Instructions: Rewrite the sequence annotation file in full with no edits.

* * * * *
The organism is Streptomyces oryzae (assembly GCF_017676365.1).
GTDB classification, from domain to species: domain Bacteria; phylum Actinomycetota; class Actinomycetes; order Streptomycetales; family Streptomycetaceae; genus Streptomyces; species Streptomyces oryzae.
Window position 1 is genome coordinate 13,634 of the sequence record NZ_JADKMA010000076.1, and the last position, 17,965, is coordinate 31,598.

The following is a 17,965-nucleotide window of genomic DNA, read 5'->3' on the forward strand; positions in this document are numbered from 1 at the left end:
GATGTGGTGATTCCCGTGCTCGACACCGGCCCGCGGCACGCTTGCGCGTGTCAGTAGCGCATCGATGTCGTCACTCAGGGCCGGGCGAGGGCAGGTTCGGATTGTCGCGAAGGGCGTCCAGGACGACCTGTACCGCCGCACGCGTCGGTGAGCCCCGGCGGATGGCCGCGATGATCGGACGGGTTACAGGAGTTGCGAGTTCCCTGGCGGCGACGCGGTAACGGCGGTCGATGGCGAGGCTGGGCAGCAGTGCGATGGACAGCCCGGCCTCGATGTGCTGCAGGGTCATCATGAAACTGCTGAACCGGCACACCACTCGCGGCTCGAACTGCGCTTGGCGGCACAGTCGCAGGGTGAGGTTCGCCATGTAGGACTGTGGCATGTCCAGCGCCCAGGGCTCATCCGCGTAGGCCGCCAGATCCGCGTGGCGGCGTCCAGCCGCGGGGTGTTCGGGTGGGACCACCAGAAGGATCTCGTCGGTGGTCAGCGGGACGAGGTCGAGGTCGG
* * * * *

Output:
The organism is Streptomyces oryzae (assembly GCF_017676365.1).
GTDB classification, from domain to species: domain Bacteria; phylum Actinomycetota; class Actinomycetes; order Streptomycetales; family Streptomycetaceae; genus Streptomyces; species Streptomyces oryzae.
Window position 1 is genome coordinate 13,634 of the sequence record NZ_JADKMA010000076.1, and the last position, 17,965, is coordinate 31,598.

The following is a 17,965-nucleotide window of genomic DNA, read 5'->3' on the forward strand; positions in this document are numbered from 1 at the left end:
GATGTGGTGATTCCCGTGCTCGACACCGGCCCGCGGCACGCTTGCGCGTGTCAGTAGCGCATCGATGTCGTCACTCAGGGCCGGGCGAGGGCAGGTTCGGATTGTCGCGAAGGGCGTCCAGGACGACCTGTACCGCCGCACGCGTCGGTGAGCCCCGGCGGATGGCCGCGATGATCGGACGGGTTACAGGAGTTGCGAGTTCCCTGGCGGCGACGCGGTAACGGCGGTCGATGGCGAGGCTGGGCAGCAGTGCGATGGACAGCCCGGCCTCGATGTGCTGCAGGGTCATCATGAAACTGCTGAACCGGCACACCACTCGCGGCTCGAACTGCGCTTGGCGGCACAGTCGCAGGGTGAGGTTCGCCATGTAGGACTGTGGCATGTCCAGCGCCCAGGGCTCATCCGCGTAGGCCGCCAGATCCGCGTGGCGGCGTCCAGCCGCGGGGTGTTCGGGTGGGACCACCAGAAGGATCTCGTCGGTGGTCAGCGGGACGAGGTCGAGGTCGG